Apple CarPlay and Android Auto are MIA

For all the new tech in in the QX50, it’s missing one feature that is becoming a must for many new-car buyers: Apple CarPlay and Android Auto compatibility. This new Infiniti’s twin-screen infotainment system is a big improvement over the last-gen model, and the ability to control functions via touch or a rotary knob are convenient, but the lack of its ability to play nice with the two biggest smartphones could be a turnoff to tech-savvy buyers, especially since these systems are offered on competitors.

Infiniti execs are aware of this, and they say the systems will be integrated at a future date. But they couldn’t say whether this model will have the ability to be updated for CarPlay and Android Auto.

Seating and cargo area

The Infiniti QX50 remains on the smaller end of luxury SUVs, but this 2-row/5-passenger premium hauler has grown appreciably inside from its former self. Rear-seat legroom now comes in at 38.7 inches -- over 3 inches more than the previous model, and higher even than the larger 2018 Lexus RX. Another benefit is that the rear seats now slide and recline.

Up front, the new QX50 benefits from comfortable and plush seats, a trait that has long gone hand-in-hand with Infiniti automobiles. You’ll have to step up to the top-line QX50 Essential if you want genuine leather instead of the faux stuff, though. From there you can opt for even higher-grade hide complete with quilted stitching.

Cargo room, another area where the latter QX50 was hampered, has also been improved. Whereas the previous QX50 maxed out at just over 50 cubic feet of capacity with rear seats folded, the new one expands to over 65. Both these figures put the new QX50 at or among the top of its class.

2019 Infiniti QX50 Photo Gallery

Infiniti QX50 pricing and availability

The new 2019 Infiniti QX50 has an expanded trim lineup versus the outgoing model (there isn’t technically a 2018 Infiniti QX50; those still on sale are 2017 models). This all-new version comes in three trims: Pure, Luxe, and Essential. All come standard with front-wheel drive (FWD) or can be optioned with all-wheel drive (AWD) for an extra $1,800.

With its sub-$38,000 starting price, the QX50 undercuts the beginning prices of rivals like the Audi Q5, BMW X3 and Mercedes-Benz GLC. But there’s a catch: if you want major options, whether they’re the ProPILOT driver-assist and active safety system or merely added creature comforts like a head-up display, ventilated front seats or a heated steering wheel, you’ll have to spring for a top-line Essential trim, which starts at over $44,000. From that perspective, the Infiniti QX50’s value proposition starts to dim. All in, a new QX50 can reach around $58,000. The 2019 Infiniti QX50 is set to go on sale by early March. Below is a breakdown of pricing and major features attached to each trim, along with highlighted options. Prices include a $995 destination charge.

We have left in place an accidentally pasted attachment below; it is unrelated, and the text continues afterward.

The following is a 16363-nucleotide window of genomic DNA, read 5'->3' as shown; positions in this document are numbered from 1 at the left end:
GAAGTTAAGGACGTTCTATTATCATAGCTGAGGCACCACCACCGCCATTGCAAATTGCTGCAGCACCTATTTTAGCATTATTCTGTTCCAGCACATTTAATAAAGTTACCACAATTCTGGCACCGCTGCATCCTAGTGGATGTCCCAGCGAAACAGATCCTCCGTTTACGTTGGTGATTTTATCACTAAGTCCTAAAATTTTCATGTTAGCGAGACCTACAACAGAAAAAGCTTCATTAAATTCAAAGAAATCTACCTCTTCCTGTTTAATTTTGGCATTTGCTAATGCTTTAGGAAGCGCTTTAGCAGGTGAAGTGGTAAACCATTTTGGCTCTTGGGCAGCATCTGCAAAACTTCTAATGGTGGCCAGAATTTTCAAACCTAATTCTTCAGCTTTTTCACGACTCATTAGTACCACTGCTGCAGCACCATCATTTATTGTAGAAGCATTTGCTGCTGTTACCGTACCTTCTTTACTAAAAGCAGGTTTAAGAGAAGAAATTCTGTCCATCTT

2019 Infiniti QX50 Pure
Starting Price: $37,545

2.0-liter VC-Turbo engine
19-inch wheels
Power liftgate
Leatherette seating material
8-way power front seats
Dual-zone climate control
LED headlights and taillights
Predictive forward collision warning (senses two cars ahead)
Automatic emergency braking

2019 Infiniti QX50 Luxe
Starting price: $40,395

Power-operated panoramic moonroof
Blind-spot monitoring
Roof rails
LED fog lamps
Auto-dimming rearview mirror and built-in garage remote
Optional: Heated seats

2019 Infiniti QX50 Essential
Starting price: $44,345

Leather seats
Navigation
Bird’s-eye view backup camera
Hands-free tailgate
Parking sensors
Tri-zone climate control
Remote engine start
Rain-sensing wipers
Optional: Extras available for the Essential model include ProPILOT Assist, lane-departure warning and prevention, backup-collision prevention, high-beam assist, head-up display, ventilated seats, open-pore maple wood interior accents, and semi-aniline leather.

2019 Infiniti QX50 Specs
Engine: Variable-compression turbocharged 2.0-liter inline 4-cylinder
Transmission: CVT automatic
Drivetrain: Front-wheel drive (FWD) or all-wheel drive (AWD)
Horsepower: 268 hp 5,600 rpm
Torque: 280 lb-ft @ 1,600-4,800 rpm
Estimated Fuel Economy: 24 mpg city/31 mpg highway, 27 mpg combined (FWD), 24 mpg city/30 mpg highway, 26 mpg combined (AWD)
Towing Capacity: 3,000 lb (AWD only)
Base Curb Weight: 3,810 lb
Wheelbase: 110.2 in
Length: 184.7 in
Width: 74.9 in
Height: 66.0 in
Ground Clearance: 8.6 in
Cargo Space: 31.4 cu ft (behind rear seat)/65.1 cu ft (rear seat folded)